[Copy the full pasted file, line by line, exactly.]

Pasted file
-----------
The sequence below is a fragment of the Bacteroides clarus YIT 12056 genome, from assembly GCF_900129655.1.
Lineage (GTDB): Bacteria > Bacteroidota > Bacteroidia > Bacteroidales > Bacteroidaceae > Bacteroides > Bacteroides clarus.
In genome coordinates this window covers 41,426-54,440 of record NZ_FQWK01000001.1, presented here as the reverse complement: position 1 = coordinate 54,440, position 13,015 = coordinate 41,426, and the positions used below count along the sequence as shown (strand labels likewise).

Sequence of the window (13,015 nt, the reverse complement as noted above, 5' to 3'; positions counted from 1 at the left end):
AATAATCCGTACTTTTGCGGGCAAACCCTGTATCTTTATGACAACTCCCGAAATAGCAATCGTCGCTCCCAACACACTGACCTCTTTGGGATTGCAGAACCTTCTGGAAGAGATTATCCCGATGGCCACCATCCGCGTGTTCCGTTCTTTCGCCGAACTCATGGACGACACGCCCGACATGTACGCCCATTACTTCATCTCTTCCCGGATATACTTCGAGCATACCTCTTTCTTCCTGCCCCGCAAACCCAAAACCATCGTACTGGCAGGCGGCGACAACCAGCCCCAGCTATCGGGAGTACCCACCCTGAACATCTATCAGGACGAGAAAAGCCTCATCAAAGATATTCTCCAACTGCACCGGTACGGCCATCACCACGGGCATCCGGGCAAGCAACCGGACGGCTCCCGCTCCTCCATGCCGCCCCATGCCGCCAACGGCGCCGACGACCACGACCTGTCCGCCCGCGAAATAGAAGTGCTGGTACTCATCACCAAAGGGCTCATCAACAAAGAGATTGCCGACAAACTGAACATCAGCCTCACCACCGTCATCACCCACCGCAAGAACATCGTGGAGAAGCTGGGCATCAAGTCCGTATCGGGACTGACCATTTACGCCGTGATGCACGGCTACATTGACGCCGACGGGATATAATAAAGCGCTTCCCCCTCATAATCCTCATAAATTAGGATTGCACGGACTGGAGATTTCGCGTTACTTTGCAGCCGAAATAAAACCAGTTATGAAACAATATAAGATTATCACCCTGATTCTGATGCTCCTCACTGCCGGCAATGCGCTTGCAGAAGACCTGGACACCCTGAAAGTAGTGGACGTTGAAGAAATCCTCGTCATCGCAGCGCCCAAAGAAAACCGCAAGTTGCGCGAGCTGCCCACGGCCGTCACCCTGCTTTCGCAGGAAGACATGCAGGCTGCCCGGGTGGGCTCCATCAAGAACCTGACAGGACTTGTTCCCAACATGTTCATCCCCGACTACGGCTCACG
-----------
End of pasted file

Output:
The sequence below is a fragment of the Bacteroides clarus YIT 12056 genome, from assembly GCF_900129655.1.
Lineage (GTDB): Bacteria > Bacteroidota > Bacteroidia > Bacteroidales > Bacteroidaceae > Bacteroides > Bacteroides clarus.
In genome coordinates this window covers 41,426-54,440 of record NZ_FQWK01000001.1, presented here as the reverse complement: position 1 = coordinate 54,440, position 13,015 = coordinate 41,426, and the positions used below count along the sequence as shown (strand labels likewise).

Sequence of the window (13,015 nt, the reverse complement as noted above, 5' to 3'; positions counted from 1 at the left end):
AATAATCCGTACTTTTGCGGGCAAACCCTGTATCTTTATGACAACTCCCGAAATAGCAATCGTCGCTCCCAACACACTGACCTCTTTGGGATTGCAGAACCTTCTGGAAGAGATTATCCCGATGGCCACCATCCGCGTGTTCCGTTCTTTCGCCGAACTCATGGACGACACGCCCGACATGTACGCCCATTACTTCATCTCTTCCCGGATATACTTCGAGCATACCTCTTTCTTCCTGCCCCGCAAACCCAAAACCATCGTACTGGCAGGCGGCGACAACCAGCCCCAGCTATCGGGAGTACCCACCCTGAACATCTATCAGGACGAGAAAAGCCTCATCAAAGATATTCTCCAACTGCACCGGTACGGCCATCACCACGGGCATCCGGGCAAGCAACCGGACGGCTCCCGCTCCTCCATGCCGCCCCATGCCGCCAACGGCGCCGACGACCACGACCTGTCCGCCCGCGAAATAGAAGTGCTGGTACTCATCACCAAAGGGCTCATCAACAAAGAGATTGCCGACAAACTGAACATCAGCCTCACCACCGTCATCACCCACCGCAAGAACATCGTGGAGAAGCTGGGCATCAAGTCCGTATCGGGACTGACCATTTACGCCGTGATGCACGGCTACATTGACGCCGACGGGATATAATAAAGCGCTTCCCCCTCATAATCCTCATAAATTAGGATTGCACGGACTGGAGATTTCGCGTTACTTTGCAGCCGAAATAAAACCAGTTATGAAACAATATAAGATTATCACCCTGATTCTGATGCTCCTCACTGCCGGCAATGCGCTTGCAGAAGACCTGGACACCCTGAAAGTAGTGGACGTTGAAGAAATCCTCGTCATCGCAGCGCCCAAAGAAAACCGCAAGTTGCGCGAGCTGCCCACGGCCGTCACCCTGCTTTCGCAGGAAGACATGCAGGCTGCCCGGGTGGGCTCCATCAAGAACCTGACAGGACTTGTTCCCAACATGTTCATCCCCGACTACGGCTCACG